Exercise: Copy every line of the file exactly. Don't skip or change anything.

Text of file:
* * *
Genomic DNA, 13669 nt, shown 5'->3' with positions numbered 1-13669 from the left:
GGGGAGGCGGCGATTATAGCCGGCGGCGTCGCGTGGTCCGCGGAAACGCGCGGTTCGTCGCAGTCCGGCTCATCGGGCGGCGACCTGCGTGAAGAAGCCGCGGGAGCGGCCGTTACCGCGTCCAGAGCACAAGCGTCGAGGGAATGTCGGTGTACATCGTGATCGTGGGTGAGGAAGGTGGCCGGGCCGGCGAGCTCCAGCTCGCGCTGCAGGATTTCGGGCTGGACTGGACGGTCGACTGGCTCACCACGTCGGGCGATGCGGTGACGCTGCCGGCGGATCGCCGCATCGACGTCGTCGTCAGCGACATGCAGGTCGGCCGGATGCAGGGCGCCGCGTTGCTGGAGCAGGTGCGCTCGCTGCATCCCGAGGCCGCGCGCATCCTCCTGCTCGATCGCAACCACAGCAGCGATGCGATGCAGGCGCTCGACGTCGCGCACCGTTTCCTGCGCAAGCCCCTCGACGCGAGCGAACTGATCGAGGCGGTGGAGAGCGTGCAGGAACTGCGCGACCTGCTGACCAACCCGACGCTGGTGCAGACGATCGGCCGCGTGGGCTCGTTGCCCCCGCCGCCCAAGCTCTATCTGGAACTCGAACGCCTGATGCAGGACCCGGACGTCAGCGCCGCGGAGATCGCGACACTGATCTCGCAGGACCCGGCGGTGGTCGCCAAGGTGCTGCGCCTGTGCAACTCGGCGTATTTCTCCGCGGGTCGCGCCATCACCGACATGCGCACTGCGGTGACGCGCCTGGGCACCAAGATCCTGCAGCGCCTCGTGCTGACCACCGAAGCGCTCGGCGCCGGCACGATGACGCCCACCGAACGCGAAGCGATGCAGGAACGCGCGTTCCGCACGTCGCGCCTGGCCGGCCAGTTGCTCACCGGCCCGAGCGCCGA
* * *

Genomic DNA, 13669 nt, shown 5'->3' with positions numbered 1-13669 from the left:
GGGGAGGCGGCGATTATAGCCGGCGGCGTCGCGTGGTCCGCGGAAACGCGCGGTTCGTCGCAGTCCGGCTCATCGGGCGGCGACCTGCGTGAAGAAGCCGCGGGAGCGGCCGTTACCGCGTCCAGAGCACAAGCGTCGAGGGAATGTCGGTGTACATCGTGATCGTGGGTGAGGAAGGTGGCCGGGCCGGCGAGCTCCAGCTCGCGCTGCAGGATTTCGGGCTGGACTGGACGGTCGACTGGCTCACCACGTCGGGCGATGCGGTGACGCTGCCGGCGGATCGCCGCATCGACGTCGTCGTCAGCGACATGCAGGTCGGCCGGATGCAGGGCGCCGCGTTGCTGGAGCAGGTGCGCTCGCTGCATCCCGAGGCCGCGCGCATCCTCCTGCTCGATCGCAACCACAGCAGCGATGCGATGCAGGCGCTCGACGTCGCGCACCGTTTCCTGCGCAAGCCCCTCGACGCGAGCGAACTGATCGAGGCGGTGGAGAGCGTGCAGGAACTGCGCGACCTGCTGACCAACCCGACGCTGGTGCAGACGATCGGCCGCGTGGGCTCGTTGCCCCCGCCGCCCAAGCTCTATCTGGAACTCGAACGCCTGATGCAGGACCCGGACGTCAGCGCCGCGGAGATCGCGACACTGATCTCGCAGGACCCGGCGGTGGTCGCCAAGGTGCTGCGCCTGTGCAACTCGGCGTATTTCTCCGCGGGTCGCGCCATCACCGACATGCGCACTGCGGTGACGCGCCTGGGCACCAAGATCCTGCAGCGCCTCGTGCTGACCACCGAAGCGCTCGGCGCCGGCACGATGACGCCCACCGAACGCGAAGCGATGCAGGAACGCGCGTTCCGCACGTCGCGCCTGGCCGGCCAGTTGCTCACCGGCCCGAGCGCCGA